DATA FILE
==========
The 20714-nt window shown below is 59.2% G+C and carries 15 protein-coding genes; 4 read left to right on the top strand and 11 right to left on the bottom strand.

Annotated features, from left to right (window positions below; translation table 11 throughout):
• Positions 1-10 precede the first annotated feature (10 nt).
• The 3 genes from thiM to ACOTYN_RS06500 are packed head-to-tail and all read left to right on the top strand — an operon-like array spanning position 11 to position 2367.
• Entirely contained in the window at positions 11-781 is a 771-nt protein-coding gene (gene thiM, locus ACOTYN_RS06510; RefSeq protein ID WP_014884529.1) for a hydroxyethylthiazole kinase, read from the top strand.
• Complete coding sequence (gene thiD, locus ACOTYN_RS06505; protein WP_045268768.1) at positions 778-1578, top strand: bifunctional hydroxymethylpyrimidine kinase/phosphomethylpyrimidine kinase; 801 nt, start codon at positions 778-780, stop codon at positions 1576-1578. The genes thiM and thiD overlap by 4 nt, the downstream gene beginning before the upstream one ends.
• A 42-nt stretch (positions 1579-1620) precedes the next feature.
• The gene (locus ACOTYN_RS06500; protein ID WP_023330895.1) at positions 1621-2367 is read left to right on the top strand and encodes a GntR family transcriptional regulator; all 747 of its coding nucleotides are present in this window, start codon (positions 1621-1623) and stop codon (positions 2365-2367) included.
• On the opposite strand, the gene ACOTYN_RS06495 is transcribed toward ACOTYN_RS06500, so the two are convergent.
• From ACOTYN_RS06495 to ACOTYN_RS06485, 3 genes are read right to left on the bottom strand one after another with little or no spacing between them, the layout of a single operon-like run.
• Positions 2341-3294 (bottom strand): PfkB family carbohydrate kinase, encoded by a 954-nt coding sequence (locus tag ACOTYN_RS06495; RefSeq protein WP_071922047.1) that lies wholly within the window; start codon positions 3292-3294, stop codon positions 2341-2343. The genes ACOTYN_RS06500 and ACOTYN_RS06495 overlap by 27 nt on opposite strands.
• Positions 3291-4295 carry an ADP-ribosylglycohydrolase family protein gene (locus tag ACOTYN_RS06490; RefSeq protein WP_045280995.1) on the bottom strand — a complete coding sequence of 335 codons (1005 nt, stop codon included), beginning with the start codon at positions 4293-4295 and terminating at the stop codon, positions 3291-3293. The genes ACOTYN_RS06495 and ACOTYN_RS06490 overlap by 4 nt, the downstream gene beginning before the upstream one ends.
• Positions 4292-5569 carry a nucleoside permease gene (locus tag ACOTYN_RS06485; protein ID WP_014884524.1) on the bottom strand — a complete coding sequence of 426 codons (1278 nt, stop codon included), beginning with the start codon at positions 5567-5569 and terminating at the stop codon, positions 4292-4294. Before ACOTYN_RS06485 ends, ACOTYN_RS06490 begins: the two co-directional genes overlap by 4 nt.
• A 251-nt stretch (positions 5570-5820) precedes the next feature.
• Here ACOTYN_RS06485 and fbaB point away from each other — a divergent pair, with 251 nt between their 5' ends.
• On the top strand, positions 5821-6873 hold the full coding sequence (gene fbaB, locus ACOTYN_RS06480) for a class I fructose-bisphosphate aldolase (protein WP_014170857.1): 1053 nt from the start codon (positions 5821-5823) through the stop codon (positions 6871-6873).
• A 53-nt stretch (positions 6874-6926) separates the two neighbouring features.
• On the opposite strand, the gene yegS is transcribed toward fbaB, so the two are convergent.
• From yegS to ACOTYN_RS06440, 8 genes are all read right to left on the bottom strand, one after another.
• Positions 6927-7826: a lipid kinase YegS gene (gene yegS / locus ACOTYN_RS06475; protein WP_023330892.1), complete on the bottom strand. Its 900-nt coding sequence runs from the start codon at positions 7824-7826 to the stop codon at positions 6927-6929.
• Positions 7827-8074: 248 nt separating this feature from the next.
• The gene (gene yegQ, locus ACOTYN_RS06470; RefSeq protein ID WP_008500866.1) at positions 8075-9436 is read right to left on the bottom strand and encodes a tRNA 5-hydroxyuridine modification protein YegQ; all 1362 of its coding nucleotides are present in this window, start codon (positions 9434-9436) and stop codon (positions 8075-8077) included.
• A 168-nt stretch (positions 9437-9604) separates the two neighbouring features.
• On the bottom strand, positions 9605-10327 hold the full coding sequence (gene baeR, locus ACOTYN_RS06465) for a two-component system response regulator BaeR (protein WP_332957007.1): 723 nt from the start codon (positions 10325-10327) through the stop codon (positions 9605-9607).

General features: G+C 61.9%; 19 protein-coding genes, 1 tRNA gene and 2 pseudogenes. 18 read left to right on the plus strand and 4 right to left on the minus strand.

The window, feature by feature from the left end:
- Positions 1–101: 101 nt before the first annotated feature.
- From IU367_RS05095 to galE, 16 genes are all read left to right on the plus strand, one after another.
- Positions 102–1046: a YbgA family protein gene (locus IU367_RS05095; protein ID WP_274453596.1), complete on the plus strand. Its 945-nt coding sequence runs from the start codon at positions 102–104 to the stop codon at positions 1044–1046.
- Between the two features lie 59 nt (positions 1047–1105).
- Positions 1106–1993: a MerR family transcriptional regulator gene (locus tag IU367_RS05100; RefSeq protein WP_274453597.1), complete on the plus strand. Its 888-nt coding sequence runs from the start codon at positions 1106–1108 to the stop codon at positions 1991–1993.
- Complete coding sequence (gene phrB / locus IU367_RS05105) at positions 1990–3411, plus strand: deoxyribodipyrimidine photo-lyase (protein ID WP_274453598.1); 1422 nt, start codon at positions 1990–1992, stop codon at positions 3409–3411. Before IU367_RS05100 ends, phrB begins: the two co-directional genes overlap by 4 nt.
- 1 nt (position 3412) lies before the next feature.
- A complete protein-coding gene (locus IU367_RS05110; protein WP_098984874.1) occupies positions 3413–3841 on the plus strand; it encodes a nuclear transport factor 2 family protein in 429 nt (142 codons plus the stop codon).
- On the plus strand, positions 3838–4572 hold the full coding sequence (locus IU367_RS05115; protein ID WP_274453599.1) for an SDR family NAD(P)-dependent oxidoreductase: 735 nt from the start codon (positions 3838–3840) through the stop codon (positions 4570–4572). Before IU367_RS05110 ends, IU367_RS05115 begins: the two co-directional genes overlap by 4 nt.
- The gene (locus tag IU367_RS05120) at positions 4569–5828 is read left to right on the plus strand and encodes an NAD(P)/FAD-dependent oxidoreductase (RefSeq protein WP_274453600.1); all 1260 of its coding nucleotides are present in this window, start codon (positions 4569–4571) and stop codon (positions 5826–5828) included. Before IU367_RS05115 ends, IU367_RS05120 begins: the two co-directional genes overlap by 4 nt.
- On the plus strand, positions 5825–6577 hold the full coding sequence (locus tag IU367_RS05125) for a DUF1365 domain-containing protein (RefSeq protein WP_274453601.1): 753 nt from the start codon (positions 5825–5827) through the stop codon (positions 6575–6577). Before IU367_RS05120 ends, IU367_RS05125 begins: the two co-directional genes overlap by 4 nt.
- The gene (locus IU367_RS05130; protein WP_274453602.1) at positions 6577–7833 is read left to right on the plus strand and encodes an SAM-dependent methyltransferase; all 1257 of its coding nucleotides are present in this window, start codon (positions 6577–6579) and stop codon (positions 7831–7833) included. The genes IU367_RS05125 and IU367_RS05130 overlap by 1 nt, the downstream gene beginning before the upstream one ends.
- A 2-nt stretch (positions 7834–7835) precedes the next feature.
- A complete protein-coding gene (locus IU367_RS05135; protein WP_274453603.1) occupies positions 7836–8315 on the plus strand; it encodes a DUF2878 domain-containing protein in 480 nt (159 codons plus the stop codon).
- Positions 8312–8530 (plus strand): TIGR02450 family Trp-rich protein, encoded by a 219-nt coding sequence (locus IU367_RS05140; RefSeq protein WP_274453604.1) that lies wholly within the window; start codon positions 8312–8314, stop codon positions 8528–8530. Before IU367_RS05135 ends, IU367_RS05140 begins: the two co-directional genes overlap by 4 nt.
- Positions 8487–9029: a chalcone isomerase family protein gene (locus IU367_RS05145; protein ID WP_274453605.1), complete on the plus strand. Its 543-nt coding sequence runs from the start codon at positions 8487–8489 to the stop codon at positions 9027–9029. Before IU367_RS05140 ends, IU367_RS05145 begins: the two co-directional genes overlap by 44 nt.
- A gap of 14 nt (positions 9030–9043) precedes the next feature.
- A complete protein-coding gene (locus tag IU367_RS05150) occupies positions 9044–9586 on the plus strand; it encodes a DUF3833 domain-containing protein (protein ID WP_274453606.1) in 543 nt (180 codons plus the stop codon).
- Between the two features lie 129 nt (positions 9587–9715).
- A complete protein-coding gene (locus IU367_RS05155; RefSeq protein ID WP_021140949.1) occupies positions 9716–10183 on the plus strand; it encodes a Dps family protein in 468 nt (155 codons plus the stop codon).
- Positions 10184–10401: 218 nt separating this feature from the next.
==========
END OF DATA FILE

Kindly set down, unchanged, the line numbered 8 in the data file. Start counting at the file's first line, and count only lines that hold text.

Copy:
• The gene (locus ACOTYN_RS06500; protein ID WP_023330895.1) at positions 1621-2367 is read left to right on the top strand and encodes a GntR family transcriptional regulator; all 747 of its coding nucleotides are present in this window, start codon (positions 1621-1623) and stop codon (positions 2365-2367) included.